If we're working with historic equipment then we've got to be prepared
to at least understand old units and also for the likelyhood that these
units may not be exact from one country to another. We take
international standardization for granted these days but its a
relatively recent invention, certainly post Baroque. (I might stand
corrected but this whole metric thing is Napoleon's legacy to the
world.)(He also started this practice of driving on the right.)
Stones weigh 14 pounds, there's 2 of them to a quarter and four quarters
to a hundredweight (which actually weighs 112lbs), and 20 hundredweights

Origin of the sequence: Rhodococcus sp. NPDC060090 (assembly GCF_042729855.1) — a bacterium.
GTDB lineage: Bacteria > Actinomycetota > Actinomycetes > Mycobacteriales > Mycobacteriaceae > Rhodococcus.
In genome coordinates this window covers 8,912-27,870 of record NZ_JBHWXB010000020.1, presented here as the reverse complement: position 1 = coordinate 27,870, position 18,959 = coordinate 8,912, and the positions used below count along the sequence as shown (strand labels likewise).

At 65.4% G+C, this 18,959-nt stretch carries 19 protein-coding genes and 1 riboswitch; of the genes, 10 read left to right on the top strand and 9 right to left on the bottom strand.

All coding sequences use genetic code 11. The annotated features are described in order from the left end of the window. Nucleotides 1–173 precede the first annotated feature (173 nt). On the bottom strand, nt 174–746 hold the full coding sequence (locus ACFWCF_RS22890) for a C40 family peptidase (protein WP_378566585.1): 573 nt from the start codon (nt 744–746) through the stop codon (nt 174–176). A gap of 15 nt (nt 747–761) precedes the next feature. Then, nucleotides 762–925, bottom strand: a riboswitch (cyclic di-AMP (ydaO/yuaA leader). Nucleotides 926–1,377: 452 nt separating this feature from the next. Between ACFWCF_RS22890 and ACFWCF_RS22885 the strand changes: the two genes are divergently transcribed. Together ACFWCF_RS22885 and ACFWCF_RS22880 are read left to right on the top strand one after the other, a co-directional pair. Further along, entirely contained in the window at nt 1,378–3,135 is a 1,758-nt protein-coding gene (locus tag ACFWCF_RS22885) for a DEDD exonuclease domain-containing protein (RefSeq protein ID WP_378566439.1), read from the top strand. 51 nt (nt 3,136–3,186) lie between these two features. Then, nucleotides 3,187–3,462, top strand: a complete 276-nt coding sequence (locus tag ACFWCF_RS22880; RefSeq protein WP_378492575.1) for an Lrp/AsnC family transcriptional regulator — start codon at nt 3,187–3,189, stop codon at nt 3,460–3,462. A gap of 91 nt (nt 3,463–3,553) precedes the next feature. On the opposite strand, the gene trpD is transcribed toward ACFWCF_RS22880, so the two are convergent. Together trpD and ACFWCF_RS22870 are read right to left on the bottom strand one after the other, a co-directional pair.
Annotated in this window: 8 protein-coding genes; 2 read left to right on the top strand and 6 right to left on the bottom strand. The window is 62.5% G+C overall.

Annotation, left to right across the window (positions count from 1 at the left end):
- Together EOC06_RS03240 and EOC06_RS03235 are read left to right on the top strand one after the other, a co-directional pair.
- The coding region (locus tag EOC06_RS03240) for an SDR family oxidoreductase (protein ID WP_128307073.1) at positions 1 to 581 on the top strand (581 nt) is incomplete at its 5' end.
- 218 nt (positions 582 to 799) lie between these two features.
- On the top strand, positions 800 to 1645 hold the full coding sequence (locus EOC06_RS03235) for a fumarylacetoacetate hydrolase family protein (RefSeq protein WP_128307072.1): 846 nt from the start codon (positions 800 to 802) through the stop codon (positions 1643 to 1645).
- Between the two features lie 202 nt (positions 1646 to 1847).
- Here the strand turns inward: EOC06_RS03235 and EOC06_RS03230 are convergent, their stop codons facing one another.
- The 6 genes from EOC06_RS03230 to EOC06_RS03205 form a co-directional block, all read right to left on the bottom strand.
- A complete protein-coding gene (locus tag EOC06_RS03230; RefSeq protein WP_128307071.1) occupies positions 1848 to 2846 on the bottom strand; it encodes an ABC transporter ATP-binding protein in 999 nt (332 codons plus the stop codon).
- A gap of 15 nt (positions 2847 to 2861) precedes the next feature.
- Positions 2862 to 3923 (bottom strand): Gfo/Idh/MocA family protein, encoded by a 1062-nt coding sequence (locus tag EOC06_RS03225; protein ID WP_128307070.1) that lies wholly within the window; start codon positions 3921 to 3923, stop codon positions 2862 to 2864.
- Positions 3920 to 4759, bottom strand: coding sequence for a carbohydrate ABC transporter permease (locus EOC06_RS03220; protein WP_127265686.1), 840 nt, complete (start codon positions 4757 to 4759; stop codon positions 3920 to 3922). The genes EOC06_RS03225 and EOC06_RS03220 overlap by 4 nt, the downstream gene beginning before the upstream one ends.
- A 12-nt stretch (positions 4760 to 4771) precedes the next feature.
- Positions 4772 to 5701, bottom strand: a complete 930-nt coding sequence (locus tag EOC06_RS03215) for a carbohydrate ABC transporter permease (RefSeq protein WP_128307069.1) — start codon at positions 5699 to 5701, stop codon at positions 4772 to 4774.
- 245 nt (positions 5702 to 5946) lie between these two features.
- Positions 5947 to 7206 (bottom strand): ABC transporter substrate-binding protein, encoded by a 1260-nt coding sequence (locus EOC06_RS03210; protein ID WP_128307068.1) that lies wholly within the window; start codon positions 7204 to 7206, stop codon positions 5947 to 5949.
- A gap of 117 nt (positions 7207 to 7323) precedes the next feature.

to a ton (which isn't far off a metric tonne).
There are all sorts of traditional units but the only one that stumps
most of us is oil -- we all know how much a barrel of oil costs but
relatively few of us know how big that barrel is (~169 liters or about
40 US gallons).
Anyway, thanks to the Internet we're never completely stumped, but even
so sorry for the jargon.